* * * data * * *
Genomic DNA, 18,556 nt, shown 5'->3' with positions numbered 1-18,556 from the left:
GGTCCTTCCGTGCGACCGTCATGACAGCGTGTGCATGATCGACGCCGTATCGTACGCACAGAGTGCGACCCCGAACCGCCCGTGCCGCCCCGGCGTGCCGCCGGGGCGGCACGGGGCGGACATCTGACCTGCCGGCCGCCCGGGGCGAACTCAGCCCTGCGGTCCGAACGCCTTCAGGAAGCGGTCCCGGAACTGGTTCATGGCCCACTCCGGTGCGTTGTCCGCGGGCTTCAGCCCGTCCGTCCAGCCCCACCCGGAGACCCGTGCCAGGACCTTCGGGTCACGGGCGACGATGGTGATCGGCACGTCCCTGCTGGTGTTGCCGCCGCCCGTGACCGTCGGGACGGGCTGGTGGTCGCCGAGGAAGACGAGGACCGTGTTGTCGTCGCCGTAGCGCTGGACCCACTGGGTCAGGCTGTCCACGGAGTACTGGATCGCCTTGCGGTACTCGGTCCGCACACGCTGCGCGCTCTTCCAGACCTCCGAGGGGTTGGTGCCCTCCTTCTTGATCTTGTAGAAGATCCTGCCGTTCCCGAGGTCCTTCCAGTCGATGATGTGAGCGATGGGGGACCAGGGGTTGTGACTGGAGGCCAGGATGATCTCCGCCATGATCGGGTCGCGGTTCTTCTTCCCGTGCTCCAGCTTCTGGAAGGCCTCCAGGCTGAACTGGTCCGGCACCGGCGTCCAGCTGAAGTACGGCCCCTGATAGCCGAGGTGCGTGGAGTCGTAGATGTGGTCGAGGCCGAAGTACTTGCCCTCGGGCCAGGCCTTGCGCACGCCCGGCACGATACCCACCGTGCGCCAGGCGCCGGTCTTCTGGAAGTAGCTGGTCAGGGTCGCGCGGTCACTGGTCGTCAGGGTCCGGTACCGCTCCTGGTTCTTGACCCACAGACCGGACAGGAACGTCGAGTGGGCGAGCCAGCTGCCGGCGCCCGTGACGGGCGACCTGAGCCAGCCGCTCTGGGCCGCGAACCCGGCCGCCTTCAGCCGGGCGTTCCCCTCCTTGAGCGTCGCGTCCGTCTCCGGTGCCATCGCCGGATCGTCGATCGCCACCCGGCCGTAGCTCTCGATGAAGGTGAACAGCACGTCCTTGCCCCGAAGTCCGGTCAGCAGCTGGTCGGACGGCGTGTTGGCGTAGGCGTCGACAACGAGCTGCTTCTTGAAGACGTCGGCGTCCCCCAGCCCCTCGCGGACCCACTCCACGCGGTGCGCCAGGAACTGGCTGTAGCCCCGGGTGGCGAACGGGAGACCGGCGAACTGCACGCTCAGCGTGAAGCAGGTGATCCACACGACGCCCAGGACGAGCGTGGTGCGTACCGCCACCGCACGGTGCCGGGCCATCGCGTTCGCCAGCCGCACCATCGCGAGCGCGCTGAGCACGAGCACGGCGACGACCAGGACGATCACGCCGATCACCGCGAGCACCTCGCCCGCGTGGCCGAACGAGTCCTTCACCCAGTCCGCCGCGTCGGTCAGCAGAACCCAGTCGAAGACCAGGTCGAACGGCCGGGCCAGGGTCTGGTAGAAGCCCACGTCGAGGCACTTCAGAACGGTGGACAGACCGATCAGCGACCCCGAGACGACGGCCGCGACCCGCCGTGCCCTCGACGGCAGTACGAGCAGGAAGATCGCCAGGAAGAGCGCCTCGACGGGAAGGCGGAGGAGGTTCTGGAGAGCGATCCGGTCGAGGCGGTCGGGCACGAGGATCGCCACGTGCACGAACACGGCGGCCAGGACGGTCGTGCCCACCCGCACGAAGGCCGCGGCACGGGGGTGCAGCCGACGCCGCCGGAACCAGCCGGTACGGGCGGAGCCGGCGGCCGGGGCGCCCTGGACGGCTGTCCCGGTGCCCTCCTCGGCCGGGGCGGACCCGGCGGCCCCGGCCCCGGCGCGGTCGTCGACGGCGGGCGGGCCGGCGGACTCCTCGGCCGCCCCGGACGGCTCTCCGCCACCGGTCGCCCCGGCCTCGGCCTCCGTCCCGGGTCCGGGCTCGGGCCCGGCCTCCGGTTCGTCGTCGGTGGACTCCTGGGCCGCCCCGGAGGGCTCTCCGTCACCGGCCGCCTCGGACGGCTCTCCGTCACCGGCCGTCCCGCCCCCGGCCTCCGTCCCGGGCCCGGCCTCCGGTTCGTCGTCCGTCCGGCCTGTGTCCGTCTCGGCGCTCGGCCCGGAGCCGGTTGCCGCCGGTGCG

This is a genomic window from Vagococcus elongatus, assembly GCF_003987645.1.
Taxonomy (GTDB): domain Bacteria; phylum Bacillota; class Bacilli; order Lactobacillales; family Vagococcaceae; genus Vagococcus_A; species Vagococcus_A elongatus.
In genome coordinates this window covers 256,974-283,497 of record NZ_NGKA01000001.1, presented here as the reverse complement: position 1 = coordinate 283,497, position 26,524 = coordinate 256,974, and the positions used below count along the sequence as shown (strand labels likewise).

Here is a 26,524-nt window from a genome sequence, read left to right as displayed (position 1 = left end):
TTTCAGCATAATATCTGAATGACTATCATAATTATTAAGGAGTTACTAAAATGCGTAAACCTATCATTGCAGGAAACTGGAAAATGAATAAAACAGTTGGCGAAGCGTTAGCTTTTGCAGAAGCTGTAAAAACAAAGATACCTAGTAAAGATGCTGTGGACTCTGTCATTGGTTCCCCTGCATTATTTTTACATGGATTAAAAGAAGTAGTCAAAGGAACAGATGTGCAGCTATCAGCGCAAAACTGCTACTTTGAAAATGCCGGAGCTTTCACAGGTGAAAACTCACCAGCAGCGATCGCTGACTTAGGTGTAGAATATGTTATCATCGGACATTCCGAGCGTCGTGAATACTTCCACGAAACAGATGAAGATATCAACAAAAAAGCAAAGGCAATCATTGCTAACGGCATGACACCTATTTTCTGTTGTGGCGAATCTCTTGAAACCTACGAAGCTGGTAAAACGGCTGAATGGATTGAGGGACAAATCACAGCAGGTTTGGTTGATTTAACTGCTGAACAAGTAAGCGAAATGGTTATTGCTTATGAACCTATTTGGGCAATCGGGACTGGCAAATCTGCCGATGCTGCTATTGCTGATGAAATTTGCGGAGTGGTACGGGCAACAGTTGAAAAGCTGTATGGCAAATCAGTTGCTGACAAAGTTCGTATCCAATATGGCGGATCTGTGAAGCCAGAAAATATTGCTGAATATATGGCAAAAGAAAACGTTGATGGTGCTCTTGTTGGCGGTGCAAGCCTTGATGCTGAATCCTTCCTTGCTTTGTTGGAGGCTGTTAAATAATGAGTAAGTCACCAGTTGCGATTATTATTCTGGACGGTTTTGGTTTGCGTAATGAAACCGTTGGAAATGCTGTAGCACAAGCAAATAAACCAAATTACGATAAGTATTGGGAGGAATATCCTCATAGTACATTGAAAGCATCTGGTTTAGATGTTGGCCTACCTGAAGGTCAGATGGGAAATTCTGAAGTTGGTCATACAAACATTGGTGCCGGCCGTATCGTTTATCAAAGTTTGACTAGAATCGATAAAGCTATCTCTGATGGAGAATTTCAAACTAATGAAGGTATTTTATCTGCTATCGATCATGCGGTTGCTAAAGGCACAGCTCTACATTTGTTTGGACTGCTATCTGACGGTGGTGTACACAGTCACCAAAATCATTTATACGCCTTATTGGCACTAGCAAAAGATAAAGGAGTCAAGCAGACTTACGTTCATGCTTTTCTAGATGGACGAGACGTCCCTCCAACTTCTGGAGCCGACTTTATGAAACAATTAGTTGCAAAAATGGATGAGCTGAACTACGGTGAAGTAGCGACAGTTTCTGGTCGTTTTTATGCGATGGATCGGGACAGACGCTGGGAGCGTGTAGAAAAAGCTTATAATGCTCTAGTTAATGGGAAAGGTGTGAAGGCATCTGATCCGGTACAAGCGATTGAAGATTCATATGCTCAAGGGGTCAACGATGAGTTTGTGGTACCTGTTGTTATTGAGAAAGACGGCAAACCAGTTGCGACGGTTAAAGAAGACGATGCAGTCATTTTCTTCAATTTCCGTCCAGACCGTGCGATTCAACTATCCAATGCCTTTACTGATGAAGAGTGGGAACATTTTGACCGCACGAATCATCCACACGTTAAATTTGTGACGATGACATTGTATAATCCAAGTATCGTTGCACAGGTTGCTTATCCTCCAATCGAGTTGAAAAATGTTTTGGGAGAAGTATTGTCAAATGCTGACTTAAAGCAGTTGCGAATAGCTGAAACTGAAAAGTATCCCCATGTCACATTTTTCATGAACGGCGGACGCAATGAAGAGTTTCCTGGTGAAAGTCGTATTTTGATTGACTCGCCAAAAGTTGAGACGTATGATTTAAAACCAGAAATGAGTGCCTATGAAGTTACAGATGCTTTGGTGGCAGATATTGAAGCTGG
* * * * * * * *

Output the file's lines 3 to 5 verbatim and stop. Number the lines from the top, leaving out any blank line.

This is a genomic window from Vagococcus elongatus, assembly GCF_003987645.1.
Taxonomy (GTDB): domain Bacteria; phylum Bacillota; class Bacilli; order Lactobacillales; family Vagococcaceae; genus Vagococcus_A; species Vagococcus_A elongatus.
In genome coordinates this window covers 256,974-283,497 of record NZ_NGKA01000001.1, presented here as the reverse complement: position 1 = coordinate 283,497, position 26,524 = coordinate 256,974, and the positions used below count along the sequence as shown (strand labels likewise).